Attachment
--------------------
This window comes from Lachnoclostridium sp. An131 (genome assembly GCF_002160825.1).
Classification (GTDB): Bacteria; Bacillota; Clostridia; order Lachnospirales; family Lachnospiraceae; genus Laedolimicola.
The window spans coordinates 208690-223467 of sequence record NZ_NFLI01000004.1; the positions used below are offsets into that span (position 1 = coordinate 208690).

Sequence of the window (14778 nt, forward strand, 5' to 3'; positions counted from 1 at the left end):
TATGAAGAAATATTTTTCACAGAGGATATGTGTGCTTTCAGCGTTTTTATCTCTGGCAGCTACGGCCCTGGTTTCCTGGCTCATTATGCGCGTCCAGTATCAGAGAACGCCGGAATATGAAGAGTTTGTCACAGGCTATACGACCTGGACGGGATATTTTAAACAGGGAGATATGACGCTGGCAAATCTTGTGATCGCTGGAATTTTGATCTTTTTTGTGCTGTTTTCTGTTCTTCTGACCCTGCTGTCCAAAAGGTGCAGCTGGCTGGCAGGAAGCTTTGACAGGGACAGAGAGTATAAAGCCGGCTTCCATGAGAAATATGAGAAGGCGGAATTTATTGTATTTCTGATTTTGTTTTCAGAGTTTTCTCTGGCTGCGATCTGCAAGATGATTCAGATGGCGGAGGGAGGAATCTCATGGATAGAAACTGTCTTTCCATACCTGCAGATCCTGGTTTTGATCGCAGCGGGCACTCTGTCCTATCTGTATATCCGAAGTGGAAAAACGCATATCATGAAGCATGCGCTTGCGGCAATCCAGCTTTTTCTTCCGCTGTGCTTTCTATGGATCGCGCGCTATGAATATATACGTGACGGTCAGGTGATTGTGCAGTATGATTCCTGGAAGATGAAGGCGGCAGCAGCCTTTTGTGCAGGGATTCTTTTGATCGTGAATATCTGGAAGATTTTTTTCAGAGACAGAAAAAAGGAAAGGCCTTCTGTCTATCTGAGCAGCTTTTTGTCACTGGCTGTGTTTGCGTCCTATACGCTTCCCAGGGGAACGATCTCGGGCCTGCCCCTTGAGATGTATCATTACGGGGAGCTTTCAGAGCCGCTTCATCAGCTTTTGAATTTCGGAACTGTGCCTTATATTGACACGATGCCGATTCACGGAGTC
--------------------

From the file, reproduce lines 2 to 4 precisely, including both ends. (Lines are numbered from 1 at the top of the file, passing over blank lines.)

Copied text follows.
Classification (GTDB): Bacteria; Bacillota; Clostridia; order Lachnospirales; family Lachnospiraceae; genus Laedolimicola.
The window spans coordinates 208690-223467 of sequence record NZ_NFLI01000004.1; the positions used below are offsets into that span (position 1 = coordinate 208690).

Sequence of the window (14778 nt, forward strand, 5' to 3'; positions counted from 1 at the left end):